Can you name this song?

LesterLester Posts: 1,618Member, Moderator
edited June 23 in Totally Not Guitars
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It's not my drawing but I think it is great. What is the name of the song and which artist wrote and had a hit with it?

Comments

  • MegiMegi Posts: 7,115Member
    I love that song, if it's the song I'm thinking of, and I think it is - something American I reckon...
  • Just TelJust Tel Posts: 509Member
    Horse with no name.
  • MegiMegi Posts: 7,115Member
    The lyrics are a bit naff in places, arguably... "there were plants and birds and rocks and things" for example, and it's also been accused of be too derivative of Neil Young's style. But for me it really captures a certain mood/atmosphere, and also some nostalgia, since I remember hearing it on the radio when I was a kid in the early 70s.
  • Kevin PeatKevin Peat Posts: 3,088Member
    edited June 24
    Slightly O/T but I listened to Dolly Parton's Jolene last night and wow !

    Near perfect. Pure genius in every way - especially lyrically. A self deprecating woman in an impossible situation elevates herself above her rival with complete dignity.

    1973. There really was something in the air at that time.
  • nicholaspaulnicholaspaul Posts: 891Member
    Nice one Lester! Not a Neil young fan, but I got it. Anyone got any more musical cartoons?
  • SilversharkSilvershark Posts: 34Member
    It's a song by a duo called America. I still have the album this track was on.
  • MegiMegi Posts: 7,115Member

    It's a song by a duo called America. I still have the album this track was on.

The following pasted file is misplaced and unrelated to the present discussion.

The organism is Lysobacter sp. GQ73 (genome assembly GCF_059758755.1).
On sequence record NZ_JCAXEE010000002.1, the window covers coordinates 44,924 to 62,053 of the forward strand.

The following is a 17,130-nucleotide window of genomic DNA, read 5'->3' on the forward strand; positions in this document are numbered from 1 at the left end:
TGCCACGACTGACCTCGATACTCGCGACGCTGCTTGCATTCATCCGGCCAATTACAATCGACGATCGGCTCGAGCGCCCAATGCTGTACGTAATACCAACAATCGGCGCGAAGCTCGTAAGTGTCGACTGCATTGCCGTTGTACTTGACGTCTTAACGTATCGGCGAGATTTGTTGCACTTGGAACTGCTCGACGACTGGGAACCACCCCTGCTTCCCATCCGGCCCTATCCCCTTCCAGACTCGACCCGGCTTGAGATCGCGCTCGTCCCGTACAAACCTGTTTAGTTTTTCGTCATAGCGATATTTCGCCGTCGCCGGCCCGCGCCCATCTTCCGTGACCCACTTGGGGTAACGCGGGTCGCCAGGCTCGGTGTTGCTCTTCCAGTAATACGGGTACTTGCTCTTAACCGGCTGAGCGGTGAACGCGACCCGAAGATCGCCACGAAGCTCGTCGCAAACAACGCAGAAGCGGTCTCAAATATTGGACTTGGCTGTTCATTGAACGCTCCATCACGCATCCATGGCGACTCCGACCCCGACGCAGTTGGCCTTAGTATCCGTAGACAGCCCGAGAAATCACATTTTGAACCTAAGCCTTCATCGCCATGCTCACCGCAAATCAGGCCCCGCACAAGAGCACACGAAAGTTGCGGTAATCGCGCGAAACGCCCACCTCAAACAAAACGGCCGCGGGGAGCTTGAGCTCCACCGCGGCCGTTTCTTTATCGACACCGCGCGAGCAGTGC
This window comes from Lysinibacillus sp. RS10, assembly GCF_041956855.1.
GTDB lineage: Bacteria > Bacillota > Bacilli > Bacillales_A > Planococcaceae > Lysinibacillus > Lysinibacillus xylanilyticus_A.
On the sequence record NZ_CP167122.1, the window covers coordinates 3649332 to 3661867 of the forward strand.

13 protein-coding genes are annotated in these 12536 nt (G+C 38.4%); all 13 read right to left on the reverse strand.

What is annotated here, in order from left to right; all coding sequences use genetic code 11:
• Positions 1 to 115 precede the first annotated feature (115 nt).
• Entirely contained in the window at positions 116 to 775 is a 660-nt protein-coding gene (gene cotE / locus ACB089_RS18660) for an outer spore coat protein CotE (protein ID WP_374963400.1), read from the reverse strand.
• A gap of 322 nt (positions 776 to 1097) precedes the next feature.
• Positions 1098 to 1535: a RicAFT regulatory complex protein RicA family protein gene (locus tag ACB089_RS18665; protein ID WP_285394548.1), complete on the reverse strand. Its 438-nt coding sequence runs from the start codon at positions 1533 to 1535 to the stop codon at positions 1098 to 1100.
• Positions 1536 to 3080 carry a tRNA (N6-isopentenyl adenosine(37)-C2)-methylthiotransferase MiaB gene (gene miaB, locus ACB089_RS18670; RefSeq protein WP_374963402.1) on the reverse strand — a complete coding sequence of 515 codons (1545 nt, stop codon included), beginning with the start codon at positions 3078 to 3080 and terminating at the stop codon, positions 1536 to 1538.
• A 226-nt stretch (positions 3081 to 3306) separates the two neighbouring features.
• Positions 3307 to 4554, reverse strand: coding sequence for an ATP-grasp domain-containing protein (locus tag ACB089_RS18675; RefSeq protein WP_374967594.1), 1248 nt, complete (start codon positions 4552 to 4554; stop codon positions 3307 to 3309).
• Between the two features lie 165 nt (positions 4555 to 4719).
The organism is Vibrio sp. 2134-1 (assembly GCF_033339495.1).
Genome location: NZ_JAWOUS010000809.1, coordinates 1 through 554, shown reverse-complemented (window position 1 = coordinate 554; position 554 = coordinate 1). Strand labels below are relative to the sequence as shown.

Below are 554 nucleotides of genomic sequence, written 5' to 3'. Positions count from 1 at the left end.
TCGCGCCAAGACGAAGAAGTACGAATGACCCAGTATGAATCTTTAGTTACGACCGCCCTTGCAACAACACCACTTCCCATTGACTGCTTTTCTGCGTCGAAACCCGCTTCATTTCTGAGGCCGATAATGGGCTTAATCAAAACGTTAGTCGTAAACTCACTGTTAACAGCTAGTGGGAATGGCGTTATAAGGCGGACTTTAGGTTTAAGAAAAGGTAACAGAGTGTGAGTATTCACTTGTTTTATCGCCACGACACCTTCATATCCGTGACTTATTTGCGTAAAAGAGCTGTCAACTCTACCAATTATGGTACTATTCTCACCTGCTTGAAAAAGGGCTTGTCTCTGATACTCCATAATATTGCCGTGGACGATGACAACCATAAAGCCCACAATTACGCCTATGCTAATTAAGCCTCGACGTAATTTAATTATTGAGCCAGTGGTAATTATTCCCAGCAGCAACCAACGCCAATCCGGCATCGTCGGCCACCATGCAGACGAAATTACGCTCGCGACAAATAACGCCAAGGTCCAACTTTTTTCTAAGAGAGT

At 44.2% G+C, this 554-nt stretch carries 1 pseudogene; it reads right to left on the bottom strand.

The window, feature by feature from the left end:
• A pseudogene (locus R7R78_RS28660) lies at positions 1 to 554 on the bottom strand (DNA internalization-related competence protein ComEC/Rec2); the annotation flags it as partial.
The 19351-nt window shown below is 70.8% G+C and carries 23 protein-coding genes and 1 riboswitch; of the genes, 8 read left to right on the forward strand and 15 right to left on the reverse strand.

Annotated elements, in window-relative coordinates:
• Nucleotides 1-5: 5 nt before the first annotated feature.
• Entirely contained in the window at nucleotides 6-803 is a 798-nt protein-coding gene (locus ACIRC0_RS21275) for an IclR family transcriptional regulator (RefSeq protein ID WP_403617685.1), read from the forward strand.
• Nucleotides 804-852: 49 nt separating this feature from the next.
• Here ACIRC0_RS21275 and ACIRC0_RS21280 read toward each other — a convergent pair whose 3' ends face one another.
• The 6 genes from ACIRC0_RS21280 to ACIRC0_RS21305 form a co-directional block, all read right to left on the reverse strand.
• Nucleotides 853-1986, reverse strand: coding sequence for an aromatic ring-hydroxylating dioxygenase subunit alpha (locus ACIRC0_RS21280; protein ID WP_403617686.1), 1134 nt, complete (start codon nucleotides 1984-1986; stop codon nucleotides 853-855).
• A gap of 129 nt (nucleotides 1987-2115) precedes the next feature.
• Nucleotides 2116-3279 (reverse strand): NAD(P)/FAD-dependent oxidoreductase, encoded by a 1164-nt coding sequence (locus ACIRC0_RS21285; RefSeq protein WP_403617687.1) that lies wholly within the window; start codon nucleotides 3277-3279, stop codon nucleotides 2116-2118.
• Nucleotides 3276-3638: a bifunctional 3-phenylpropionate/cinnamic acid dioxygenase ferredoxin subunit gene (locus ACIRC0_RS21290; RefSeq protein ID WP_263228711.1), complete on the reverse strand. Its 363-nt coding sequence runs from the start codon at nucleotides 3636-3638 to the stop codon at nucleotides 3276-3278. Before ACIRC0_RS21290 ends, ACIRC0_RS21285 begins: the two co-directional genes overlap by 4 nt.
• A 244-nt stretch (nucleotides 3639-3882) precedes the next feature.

A trio in fact! :)
  • LesterLester Posts: 1,618Member, Moderator
    As a teenager at the time, playing in a band with some friends, I remember that we all like America and our youth club leader had an Eko 12 string guitar which I used to play a lot. That may be the background to why I often play 12 string acoustic guitars, even though I think of myself as primarily an electric player.

    Ventura Highway, Horse With No Name, Sandman, Don't Cross The River and so on. The 12 string is in the lounge - I feel an America nostalgia session coming soon!
  • ESBlondeESBlonde Posts: 893Member
    Sister golden hair is my favourite along with You can do magic. Great pop songs of the era.
  • DaveBassDaveBass Posts: 3,311Member
    Oh no, this has brought back memories and they aren't good ones. This was one of my most hated songs at the time and I still go "ouch" when I hear it. Complete cr@p lyrically and musically (in my humble opinion, you may of course differ and consider it a work of genius).
  • MegiMegi Posts: 7,115Member
    DaveBass said:

    Oh no, this has brought back memories and they aren't good ones. This was one of my most hated songs at the time and I still go "ouch" when I hear it. Complete cr@p lyrically and musically (in my humble opinion, you may of course differ and consider it a work of genius).

    :open_mouth: - for what it's worth, I don't consider it a work of genius. I'd say you're kind of right about the lyrics - they are perhaps clunky and inelegant, but after all this time, to me they sort of feel right for the song all the same. Musically, I'm not so sure I could agree - it's really just a couple of chords, and the melody's simple and fairly static in the verses, but there's no rule that says there must be loads of complex harmony, or melodies moving around a lot for a song to be good. "Good" for that matter is always, in art, a subjective thing anyhow.

    But I often think that when we like some song or other work of art, we do so knowing full well that it is flawed*, and yet there is something about it that captures us. We like it in spite of the flaws, and at the same time, those flaws may amount to horrible crapness for others. And both views are perfectly legitimate. :)

    *Mozart, Bach, Schubert excepted - they really did achieve perfection.
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